MILTON, Ky. (WDRB) -- Repair work on the Milton-Madison Bridge will allow the slide of the new truss of Milton-Madison Bridge to proceed, bridge officials say.

Tuesday morning, officials closed the bridge after a steel bearing was dislodged and injured a worker.

Crews will begin sliding a 100-foot concrete bridge section over the Milton, Ky. river bank on Thursday, according to a news release. This will take much of the day to complete. Preparations are continuing to slide the nearly half-mile steel truss laterally 55 feet onto permanent piers. The schedule for the truss slide has not been determined, but is expected to take place sometime in March.

Meanwhile, the bridge is still closed, with no reopening date in sight. The unexpected closure is not only hitting pocketbooks, but has many looking at it as a life-or-death situation.

A ferry is now in place to take ambulances across the river, but some people are still concerned.

Inspections continue on the Milton-Madison Bridge, as does work at local businesses that employ people from both Kentucky and Indiana. For those commuting across state lines, the dislodging of a steel bearing between the bridge and a pier means up to three times the cost in gas.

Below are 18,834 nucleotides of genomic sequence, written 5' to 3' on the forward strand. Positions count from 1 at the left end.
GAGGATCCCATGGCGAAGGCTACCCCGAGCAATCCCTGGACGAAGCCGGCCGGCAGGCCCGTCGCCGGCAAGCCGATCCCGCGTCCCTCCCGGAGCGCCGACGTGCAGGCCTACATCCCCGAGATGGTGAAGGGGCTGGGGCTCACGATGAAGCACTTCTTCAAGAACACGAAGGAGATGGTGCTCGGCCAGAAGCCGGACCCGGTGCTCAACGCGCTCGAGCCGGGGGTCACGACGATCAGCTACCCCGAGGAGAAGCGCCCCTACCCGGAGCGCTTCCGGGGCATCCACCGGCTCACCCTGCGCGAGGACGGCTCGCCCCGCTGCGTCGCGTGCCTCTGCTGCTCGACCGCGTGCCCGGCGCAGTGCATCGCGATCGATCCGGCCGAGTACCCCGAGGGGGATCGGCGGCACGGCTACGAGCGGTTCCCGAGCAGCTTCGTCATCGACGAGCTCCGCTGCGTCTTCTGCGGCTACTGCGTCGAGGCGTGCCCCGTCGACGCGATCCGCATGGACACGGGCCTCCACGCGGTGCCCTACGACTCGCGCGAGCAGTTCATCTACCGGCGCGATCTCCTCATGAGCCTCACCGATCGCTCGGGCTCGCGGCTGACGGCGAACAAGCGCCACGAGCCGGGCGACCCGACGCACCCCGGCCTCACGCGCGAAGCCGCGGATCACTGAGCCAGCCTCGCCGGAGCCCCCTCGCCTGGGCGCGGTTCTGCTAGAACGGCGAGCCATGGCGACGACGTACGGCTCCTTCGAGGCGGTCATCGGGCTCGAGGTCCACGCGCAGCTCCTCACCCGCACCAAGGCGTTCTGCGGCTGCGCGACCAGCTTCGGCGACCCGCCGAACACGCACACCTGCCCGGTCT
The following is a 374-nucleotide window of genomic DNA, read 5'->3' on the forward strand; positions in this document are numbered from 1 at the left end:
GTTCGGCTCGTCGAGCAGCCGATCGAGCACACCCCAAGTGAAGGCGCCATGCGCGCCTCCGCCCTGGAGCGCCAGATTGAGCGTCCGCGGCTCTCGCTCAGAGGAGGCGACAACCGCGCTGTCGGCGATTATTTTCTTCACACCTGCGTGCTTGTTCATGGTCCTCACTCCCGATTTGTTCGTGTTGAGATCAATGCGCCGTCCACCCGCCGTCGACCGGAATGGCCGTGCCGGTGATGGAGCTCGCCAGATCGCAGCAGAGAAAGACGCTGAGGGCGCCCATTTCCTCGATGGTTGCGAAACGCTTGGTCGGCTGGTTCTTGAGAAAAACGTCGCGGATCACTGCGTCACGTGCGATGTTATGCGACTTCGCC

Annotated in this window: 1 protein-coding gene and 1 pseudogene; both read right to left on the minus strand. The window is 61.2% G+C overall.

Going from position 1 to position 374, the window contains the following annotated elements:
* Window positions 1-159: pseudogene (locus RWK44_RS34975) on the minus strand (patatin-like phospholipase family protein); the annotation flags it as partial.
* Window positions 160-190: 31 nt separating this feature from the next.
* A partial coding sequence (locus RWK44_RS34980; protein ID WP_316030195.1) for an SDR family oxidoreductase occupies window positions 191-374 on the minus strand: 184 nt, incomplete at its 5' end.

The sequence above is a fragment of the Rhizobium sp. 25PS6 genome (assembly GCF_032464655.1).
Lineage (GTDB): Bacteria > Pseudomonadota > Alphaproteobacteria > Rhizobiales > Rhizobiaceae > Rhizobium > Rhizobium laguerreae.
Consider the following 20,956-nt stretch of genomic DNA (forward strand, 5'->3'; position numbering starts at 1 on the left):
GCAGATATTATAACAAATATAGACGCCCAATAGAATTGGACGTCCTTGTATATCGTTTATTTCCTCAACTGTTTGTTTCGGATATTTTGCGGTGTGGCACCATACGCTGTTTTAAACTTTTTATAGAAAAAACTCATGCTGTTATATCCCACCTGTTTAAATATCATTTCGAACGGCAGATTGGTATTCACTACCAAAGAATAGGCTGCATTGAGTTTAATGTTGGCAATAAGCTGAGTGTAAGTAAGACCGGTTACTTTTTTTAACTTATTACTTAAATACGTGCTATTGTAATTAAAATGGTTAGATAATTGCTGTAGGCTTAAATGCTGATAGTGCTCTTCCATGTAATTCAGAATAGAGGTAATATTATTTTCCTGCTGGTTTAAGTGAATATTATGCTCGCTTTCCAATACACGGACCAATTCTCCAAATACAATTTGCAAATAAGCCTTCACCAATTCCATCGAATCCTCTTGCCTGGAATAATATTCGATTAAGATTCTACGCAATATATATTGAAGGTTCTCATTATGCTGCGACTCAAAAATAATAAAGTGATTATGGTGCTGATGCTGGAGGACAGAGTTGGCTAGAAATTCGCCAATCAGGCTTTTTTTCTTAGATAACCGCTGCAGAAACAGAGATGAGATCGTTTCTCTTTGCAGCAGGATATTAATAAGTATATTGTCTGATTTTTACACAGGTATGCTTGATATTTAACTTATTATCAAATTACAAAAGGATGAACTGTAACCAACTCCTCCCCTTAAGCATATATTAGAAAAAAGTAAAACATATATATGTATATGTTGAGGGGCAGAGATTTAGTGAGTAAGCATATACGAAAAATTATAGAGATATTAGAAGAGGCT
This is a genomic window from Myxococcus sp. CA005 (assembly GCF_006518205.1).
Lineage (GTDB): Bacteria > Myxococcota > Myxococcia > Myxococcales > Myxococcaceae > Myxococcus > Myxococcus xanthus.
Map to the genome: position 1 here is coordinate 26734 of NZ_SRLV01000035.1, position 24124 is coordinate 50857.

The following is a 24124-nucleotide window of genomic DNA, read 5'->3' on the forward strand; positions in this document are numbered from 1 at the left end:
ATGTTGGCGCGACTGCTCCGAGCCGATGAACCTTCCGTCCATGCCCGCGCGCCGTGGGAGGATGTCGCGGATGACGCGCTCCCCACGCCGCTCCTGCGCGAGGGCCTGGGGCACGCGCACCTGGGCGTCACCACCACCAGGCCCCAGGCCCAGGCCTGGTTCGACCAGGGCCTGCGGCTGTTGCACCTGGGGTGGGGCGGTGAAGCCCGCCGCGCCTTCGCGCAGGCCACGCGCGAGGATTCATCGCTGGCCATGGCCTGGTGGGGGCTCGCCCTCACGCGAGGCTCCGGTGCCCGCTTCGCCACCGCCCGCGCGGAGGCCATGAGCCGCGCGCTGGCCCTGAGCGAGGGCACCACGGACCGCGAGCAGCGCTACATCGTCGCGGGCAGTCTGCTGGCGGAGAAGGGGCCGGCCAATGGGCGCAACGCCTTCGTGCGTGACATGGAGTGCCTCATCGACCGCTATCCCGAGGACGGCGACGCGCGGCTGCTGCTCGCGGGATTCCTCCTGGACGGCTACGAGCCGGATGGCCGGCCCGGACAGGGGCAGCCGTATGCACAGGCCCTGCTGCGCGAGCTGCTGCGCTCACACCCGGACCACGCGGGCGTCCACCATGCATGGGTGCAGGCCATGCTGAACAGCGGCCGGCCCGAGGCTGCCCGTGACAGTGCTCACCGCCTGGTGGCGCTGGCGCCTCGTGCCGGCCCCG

Luckily for Deana Walters, her boss is understanding.

"Usually it takes about 15-20 minutes," said Walters. "Now it takes me an hour-and-a-half."

Walters says her boss is reimbursing her for gas money.

"First he offered us a hotel room, but instead, we all just decided to do the commute," she said. "And he's paying the gas."

But for those with medical conditions, they say it's more than a longer commute -- it's life or death. Phillip Sachleben has had five heart attacks, and has 12 stints. He was most recently in the hospital three weeks ago.

"By the time you wait for the ambulance and get you situated to go, I worry about it," referring to the transfer of ambulance by ferry.

Trimble County EMS says the ferry that will taxi their ambulances to the nearest hospital in Madison is reliable, but adds 10-15 minutes onto the trip -- a trip that would normally take five minutes.

And for Phillip, those minutes count.

"Every second means whether you are going to make it or whether you're not," Sachleben said.

Emergency responders say they can go to hospitals in Carrollton or La Grange, or air lift patients if necessary, but that could lengthen the amount of time before patients get proper medical treatment.

Trimble County EMS says they don't employ medics. If a patient needs serious medical treatment prior to arrival at a hospital, they'll either have to be airlifted or the ambulance will have a medic from another county meet them.

Transportation officials say the ferry is ready to go 24 hours a day. According to Andrea Clifford with the Kentucky Transportation Cabinet, dispatch will call the ferry when an ambulance is on its way, allowing plenty of time for the ferry to prepare.

Clifford says Walsh Construction will not be responsible for any extra costs if a patient has to be airlifted instead of taken by ferry.

The bridge has been closed for five days over the span of the project. Two days for the steel bearing incident, three others in 2012. INDOT officials say according to their contract, if Walsh Construction goes past 10 days, they'll have to pay $25,000 a day.

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